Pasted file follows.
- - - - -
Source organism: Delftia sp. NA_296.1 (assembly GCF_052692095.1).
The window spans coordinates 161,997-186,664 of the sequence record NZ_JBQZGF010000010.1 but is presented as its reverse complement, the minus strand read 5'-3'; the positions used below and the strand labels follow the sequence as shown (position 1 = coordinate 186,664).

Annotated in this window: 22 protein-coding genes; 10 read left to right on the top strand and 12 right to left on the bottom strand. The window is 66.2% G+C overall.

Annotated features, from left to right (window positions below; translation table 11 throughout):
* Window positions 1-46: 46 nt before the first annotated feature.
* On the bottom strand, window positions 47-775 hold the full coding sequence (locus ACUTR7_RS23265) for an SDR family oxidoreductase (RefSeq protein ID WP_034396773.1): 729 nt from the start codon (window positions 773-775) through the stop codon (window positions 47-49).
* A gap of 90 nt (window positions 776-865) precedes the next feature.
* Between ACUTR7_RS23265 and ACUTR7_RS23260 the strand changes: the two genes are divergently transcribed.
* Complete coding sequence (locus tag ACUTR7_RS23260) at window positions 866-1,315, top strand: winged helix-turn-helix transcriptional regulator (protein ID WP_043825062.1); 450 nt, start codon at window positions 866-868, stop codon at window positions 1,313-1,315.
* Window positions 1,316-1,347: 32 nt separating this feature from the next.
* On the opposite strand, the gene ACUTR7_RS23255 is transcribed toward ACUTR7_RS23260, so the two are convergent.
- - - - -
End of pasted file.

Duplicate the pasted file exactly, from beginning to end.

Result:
Source organism: Delftia sp. NA_296.1 (assembly GCF_052692095.1).
The window spans coordinates 161,997-186,664 of the sequence record NZ_JBQZGF010000010.1 but is presented as its reverse complement, the minus strand read 5'-3'; the positions used below and the strand labels follow the sequence as shown (position 1 = coordinate 186,664).

Annotated in this window: 22 protein-coding genes; 10 read left to right on the top strand and 12 right to left on the bottom strand. The window is 66.2% G+C overall.

Annotated features, from left to right (window positions below; translation table 11 throughout):
* Window positions 1-46: 46 nt before the first annotated feature.
* On the bottom strand, window positions 47-775 hold the full coding sequence (locus ACUTR7_RS23265) for an SDR family oxidoreductase (RefSeq protein ID WP_034396773.1): 729 nt from the start codon (window positions 773-775) through the stop codon (window positions 47-49).
* A gap of 90 nt (window positions 776-865) precedes the next feature.
* Between ACUTR7_RS23265 and ACUTR7_RS23260 the strand changes: the two genes are divergently transcribed.
* Complete coding sequence (locus tag ACUTR7_RS23260) at window positions 866-1,315, top strand: winged helix-turn-helix transcriptional regulator (protein ID WP_043825062.1); 450 nt, start codon at window positions 866-868, stop codon at window positions 1,313-1,315.
* Window positions 1,316-1,347: 32 nt separating this feature from the next.
* On the opposite strand, the gene ACUTR7_RS23255 is transcribed toward ACUTR7_RS23260, so the two are convergent.